Trying to fathom out why markets are so strong, ongoing coronavirus and economic breakdowns, how politics are so ineffective, and how fragile and vulnerable sentiment might be to sudden and swift shifts in the narrative, is somewhat exhausting. While the markets are focused on the earnings season (beginning Monday), the ongoing supply chain problems -like car factories being shuttered because they can’t get parts, and the likelihood of further stimulus.. the news out of Asia makes me suspect the real world has just become massively less stable.

At the tactical level, the outbreak of cold-war hostilities and the threat of sanctions on banks in Hong Kong is yet another nail in the decaying corpse of HSBC.  If the former colony is de-dollarised, and banks are stopped from clearing the greenback, it will trigger enormous shifts across Asia. It will raise the prospect of a complete rift between the US and China as banks are forced to make a choice: they can’t serve two masters.. the dollar or Beijing.

At the strategic level.. who knows.. Plus for Europe? After the coronavirus.. a full scale Cold War? Or maybe its going to be a good thing.. a wedge between China and the West driving new innovation and economic growth? Who knows… more on this later… 

…click on the above link to read the rest of the article…

Eight Phases of Crisis: COVID-19 Edition

Eight Phases of Crisis: COVID-19 Edition

“You had a dishwasher box to sleep in?  I didn’t even know sleep.  It was pretty much twenty-four seven ball gags, brownie mix and clown porn.” – Deadpool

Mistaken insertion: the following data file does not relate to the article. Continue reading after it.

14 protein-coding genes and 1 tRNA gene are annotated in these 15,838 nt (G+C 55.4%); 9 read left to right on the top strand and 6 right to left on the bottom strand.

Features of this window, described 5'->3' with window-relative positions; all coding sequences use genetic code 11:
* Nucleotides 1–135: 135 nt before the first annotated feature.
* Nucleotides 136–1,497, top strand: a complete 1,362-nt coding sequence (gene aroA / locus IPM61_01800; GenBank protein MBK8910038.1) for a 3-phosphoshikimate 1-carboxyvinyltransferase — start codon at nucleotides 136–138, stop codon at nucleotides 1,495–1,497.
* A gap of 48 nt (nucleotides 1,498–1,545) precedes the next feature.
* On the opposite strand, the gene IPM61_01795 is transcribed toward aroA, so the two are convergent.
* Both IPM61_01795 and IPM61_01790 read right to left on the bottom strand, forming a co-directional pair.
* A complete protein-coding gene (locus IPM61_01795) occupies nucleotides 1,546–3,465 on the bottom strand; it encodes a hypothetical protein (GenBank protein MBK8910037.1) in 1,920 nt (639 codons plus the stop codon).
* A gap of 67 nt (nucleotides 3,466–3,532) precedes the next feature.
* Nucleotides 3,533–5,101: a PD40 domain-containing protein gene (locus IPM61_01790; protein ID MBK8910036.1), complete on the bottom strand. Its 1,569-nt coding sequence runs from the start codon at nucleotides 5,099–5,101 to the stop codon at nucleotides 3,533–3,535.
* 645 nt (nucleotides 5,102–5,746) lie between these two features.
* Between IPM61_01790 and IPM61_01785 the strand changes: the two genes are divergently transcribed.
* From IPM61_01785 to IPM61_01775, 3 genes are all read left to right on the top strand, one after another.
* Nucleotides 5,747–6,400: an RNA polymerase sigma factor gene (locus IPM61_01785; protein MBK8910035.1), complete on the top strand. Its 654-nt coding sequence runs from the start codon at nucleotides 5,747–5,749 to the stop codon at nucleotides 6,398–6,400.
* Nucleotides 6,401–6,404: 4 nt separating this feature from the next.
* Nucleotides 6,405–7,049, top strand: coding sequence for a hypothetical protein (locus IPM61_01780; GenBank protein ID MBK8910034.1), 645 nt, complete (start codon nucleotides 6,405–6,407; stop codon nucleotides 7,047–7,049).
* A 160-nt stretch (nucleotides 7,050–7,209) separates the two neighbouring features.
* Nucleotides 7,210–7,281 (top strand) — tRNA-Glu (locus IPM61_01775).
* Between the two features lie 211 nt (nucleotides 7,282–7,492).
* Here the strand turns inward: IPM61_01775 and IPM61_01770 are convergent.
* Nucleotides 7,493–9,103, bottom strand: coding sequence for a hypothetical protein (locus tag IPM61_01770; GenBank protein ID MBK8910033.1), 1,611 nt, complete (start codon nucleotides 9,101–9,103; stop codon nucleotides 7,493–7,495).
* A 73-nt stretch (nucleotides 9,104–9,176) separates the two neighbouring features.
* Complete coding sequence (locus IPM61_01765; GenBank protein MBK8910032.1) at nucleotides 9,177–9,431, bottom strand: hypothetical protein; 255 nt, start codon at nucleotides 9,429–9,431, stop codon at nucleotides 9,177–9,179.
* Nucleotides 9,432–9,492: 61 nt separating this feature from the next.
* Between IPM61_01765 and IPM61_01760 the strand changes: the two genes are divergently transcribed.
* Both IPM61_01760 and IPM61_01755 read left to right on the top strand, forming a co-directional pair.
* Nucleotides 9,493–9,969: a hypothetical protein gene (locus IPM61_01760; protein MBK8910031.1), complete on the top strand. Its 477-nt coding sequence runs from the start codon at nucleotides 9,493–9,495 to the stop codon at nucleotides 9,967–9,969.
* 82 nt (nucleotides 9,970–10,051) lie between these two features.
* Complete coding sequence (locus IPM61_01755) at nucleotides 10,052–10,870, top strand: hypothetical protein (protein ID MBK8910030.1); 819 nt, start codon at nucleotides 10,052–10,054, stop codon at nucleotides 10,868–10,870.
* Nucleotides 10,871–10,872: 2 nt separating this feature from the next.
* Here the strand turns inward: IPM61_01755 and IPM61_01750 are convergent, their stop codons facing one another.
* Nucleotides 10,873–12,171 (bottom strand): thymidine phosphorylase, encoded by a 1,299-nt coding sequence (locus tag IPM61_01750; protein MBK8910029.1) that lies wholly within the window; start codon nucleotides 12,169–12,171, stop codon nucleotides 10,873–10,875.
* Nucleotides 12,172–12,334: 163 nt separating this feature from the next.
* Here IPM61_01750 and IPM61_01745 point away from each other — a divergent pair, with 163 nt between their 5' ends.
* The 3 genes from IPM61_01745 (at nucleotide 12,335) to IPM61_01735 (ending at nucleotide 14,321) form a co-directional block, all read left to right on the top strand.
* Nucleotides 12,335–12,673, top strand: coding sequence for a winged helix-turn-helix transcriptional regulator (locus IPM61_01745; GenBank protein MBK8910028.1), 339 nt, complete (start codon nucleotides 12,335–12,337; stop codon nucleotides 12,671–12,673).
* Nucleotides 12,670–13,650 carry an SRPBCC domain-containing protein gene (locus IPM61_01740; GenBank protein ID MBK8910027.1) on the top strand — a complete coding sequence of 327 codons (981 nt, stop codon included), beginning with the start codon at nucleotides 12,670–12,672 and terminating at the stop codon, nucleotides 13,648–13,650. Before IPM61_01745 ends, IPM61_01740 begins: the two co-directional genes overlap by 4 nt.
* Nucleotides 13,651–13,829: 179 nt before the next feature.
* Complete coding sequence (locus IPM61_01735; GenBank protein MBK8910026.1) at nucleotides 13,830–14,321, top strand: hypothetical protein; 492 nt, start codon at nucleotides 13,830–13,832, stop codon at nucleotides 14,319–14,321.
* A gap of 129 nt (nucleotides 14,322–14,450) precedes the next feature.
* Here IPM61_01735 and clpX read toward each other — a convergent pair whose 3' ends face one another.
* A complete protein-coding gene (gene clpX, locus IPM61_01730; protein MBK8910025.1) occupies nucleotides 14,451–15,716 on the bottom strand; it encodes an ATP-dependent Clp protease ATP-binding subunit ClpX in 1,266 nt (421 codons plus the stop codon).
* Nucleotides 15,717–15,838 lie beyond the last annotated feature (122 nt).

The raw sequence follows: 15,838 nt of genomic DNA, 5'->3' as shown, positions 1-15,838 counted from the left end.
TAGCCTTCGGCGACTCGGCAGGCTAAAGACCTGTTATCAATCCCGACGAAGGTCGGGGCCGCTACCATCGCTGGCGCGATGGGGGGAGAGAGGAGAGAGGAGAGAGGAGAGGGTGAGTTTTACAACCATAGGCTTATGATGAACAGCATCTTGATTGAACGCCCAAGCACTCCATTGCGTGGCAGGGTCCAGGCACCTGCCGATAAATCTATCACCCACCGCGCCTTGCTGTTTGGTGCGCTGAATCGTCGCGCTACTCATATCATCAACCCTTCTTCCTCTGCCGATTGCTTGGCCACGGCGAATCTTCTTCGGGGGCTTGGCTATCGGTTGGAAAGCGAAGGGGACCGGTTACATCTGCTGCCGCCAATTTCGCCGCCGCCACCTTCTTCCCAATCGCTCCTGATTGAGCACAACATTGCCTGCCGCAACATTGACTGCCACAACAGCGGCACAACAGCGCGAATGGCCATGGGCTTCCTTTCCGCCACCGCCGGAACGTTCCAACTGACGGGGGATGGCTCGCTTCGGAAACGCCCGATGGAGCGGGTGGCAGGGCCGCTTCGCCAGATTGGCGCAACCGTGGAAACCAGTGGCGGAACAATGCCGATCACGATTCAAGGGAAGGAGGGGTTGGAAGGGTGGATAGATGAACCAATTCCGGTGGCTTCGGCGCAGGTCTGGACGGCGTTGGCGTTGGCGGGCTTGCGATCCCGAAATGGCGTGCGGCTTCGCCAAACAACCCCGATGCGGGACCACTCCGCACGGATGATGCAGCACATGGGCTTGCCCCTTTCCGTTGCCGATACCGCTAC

One girl I dated in High School asked if she used too much makeup.  I replied, “Dunno, depends on if you are trying to kill Batman®”

“Great, now it’s the end of the world and we can’t get a new dishwasher,” The Mrs. actually said, after I finally relented that it would probably cost more to fix the dodgy old dishwasher than a new one would cost.  Plus, the old dishwasher is stainless steel, so if it were a hundred yards away, it would make quite a nice practice target.  I call that a win-win.  Besides, Amazon® actually has them in stock, so I could theoretically have one by next week.

See?  You can get quality appliances during the end of the world.

I started working from home yesterday, which was nice.  When it was lunchtime, I wasn’t hungry, but I was nice and warm so I took a nap right in my home office which is also known as the couch.  Good times.  I do have a concern – The Mrs. slapped my heinie as I walked by and said, “nice butt” so I’m thinking of bringing this up with HR.  I want to be treated as more than a sexual object.  I mean, not much more, but more.